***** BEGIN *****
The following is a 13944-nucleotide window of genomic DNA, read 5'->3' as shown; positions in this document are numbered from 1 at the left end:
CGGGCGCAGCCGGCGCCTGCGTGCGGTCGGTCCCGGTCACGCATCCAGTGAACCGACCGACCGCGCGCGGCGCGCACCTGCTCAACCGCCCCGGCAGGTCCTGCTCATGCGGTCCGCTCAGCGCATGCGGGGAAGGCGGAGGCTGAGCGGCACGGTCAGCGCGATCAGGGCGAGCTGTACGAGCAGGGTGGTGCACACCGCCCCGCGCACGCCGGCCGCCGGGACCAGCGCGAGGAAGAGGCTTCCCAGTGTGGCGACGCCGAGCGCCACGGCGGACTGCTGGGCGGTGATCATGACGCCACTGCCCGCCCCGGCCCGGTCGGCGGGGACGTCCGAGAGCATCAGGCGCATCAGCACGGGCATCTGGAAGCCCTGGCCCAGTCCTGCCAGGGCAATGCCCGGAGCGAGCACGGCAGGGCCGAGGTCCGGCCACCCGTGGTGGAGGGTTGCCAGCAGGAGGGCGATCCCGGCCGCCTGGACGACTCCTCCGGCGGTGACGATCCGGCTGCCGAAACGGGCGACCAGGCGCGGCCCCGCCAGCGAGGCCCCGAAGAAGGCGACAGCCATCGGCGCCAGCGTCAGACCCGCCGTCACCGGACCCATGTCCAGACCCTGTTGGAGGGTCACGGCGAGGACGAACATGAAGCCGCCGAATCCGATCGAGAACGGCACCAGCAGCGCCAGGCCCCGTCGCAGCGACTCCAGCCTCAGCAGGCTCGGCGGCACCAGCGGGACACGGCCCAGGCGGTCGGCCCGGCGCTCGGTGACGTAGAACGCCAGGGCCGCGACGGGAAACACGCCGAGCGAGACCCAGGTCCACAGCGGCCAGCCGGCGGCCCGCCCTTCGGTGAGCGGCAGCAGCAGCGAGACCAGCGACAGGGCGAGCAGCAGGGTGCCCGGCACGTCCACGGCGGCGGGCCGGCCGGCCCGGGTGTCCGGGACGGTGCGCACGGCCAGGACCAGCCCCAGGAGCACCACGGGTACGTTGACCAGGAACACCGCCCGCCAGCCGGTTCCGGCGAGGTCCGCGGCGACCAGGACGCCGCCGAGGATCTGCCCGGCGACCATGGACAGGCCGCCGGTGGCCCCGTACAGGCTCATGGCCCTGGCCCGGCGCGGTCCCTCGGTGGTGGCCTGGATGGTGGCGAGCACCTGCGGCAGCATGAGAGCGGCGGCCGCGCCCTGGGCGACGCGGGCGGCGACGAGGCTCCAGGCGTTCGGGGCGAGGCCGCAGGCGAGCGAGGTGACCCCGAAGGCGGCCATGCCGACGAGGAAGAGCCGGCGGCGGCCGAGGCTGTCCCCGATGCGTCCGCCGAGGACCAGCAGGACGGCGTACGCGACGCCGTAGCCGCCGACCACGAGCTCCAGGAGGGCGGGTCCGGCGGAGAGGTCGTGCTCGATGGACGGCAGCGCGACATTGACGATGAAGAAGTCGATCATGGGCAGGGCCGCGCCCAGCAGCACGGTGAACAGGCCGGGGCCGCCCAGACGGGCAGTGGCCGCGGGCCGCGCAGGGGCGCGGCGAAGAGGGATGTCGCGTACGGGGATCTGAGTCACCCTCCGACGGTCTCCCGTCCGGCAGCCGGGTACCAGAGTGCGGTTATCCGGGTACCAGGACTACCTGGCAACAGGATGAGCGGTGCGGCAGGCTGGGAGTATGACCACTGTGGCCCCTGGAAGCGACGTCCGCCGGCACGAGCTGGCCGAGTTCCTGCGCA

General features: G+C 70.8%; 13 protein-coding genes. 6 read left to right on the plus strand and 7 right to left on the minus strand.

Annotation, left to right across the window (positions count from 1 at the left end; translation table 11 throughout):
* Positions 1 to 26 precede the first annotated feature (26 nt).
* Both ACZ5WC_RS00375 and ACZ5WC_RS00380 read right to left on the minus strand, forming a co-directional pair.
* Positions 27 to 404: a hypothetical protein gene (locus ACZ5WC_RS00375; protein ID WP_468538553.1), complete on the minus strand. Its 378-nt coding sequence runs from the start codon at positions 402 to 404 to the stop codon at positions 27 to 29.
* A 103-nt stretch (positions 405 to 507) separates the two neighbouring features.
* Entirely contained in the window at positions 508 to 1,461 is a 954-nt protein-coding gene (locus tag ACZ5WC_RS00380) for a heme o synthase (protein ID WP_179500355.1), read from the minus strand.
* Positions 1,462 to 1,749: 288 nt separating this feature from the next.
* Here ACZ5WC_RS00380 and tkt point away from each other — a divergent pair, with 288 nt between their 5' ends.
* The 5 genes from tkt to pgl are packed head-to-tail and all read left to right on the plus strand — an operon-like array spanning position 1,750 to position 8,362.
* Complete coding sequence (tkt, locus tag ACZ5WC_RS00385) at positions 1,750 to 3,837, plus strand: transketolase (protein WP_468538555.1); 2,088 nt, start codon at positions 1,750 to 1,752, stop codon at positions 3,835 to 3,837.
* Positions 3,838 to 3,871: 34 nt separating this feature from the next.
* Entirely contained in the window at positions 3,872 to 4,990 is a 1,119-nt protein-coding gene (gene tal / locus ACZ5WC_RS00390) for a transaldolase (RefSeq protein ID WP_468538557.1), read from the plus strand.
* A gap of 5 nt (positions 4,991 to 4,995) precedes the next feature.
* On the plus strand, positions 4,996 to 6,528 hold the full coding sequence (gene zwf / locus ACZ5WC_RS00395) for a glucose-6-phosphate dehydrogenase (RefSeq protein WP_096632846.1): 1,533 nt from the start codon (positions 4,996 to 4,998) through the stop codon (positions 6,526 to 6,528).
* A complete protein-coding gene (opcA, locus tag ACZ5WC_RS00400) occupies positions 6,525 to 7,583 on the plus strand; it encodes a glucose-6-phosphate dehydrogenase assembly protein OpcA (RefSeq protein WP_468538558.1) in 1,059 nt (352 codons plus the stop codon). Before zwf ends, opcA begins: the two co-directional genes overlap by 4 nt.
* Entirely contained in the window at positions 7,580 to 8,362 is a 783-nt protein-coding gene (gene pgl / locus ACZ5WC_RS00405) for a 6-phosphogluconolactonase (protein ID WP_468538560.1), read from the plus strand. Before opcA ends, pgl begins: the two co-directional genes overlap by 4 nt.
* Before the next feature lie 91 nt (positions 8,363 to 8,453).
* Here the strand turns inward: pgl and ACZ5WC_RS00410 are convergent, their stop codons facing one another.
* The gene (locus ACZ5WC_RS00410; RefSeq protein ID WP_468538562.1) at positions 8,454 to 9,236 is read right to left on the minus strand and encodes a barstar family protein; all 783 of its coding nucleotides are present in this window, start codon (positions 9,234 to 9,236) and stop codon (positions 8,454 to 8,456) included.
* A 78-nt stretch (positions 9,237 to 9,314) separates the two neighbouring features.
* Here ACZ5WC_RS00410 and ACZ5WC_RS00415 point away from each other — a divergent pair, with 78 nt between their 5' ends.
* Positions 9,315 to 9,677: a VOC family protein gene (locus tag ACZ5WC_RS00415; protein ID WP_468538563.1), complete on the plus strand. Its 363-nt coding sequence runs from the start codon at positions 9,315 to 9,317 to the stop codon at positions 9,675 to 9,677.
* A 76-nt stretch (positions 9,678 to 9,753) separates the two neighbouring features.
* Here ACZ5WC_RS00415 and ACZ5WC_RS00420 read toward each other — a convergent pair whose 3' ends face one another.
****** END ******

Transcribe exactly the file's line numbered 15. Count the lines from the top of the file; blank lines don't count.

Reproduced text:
* Entirely contained in the window at positions 3,872 to 4,990 is a 1,119-nt protein-coding gene (gene tal / locus ACZ5WC_RS00390) for a transaldolase (RefSeq protein ID WP_468538557.1), read from the plus strand.